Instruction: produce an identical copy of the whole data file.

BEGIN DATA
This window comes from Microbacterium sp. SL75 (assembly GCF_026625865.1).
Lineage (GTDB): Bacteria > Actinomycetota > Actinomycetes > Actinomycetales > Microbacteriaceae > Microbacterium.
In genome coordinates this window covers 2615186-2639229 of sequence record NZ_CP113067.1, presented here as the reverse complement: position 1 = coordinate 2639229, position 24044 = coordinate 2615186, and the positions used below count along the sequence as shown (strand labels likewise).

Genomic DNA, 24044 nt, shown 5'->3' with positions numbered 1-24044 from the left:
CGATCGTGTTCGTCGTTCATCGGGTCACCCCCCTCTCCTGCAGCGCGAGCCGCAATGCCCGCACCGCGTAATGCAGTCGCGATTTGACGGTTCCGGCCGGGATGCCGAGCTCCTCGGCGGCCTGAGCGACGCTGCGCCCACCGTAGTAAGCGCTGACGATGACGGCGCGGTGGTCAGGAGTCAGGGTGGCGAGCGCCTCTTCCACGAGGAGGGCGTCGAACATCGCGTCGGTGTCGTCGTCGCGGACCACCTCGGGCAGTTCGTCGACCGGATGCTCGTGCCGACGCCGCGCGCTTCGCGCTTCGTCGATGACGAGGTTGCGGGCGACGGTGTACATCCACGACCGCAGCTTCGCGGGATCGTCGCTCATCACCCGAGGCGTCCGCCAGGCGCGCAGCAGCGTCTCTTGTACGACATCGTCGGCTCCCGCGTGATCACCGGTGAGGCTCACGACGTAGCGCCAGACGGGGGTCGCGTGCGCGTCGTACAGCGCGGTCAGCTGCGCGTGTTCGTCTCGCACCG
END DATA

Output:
This window comes from Microbacterium sp. SL75 (assembly GCF_026625865.1).
Lineage (GTDB): Bacteria > Actinomycetota > Actinomycetes > Actinomycetales > Microbacteriaceae > Microbacterium.
In genome coordinates this window covers 2615186-2639229 of sequence record NZ_CP113067.1, presented here as the reverse complement: position 1 = coordinate 2639229, position 24044 = coordinate 2615186, and the positions used below count along the sequence as shown (strand labels likewise).

Genomic DNA, 24044 nt, shown 5'->3' with positions numbered 1-24044 from the left:
CGATCGTGTTCGTCGTTCATCGGGTCACCCCCCTCTCCTGCAGCGCGAGCCGCAATGCCCGCACCGCGTAATGCAGTCGCGATTTGACGGTTCCGGCCGGGATGCCGAGCTCCTCGGCGGCCTGAGCGACGCTGCGCCCACCGTAGTAAGCGCTGACGATGACGGCGCGGTGGTCAGGAGTCAGGGTGGCGAGCGCCTCTTCCACGAGGAGGGCGTCGAACATCGCGTCGGTGTCGTCGTCGCGGACCACCTCGGGCAGTTCGTCGACCGGATGCTCGTGCCGACGCCGCGCGCTTCGCGCTTCGTCGATGACGAGGTTGCGGGCGACGGTGTACATCCACGACCGCAGCTTCGCGGGATCGTCGCTCATCACCCGAGGCGTCCGCCAGGCGCGCAGCAGCGTCTCTTGTACGACATCGTCGGCTCCCGCGTGATCACCGGTGAGGCTCACGACGTAGCGCCAGACGGGGGTCGCGTGCGCGTCGTACAGCGCGGTCAGCTGCGCGTGTTCGTCTCGCACCG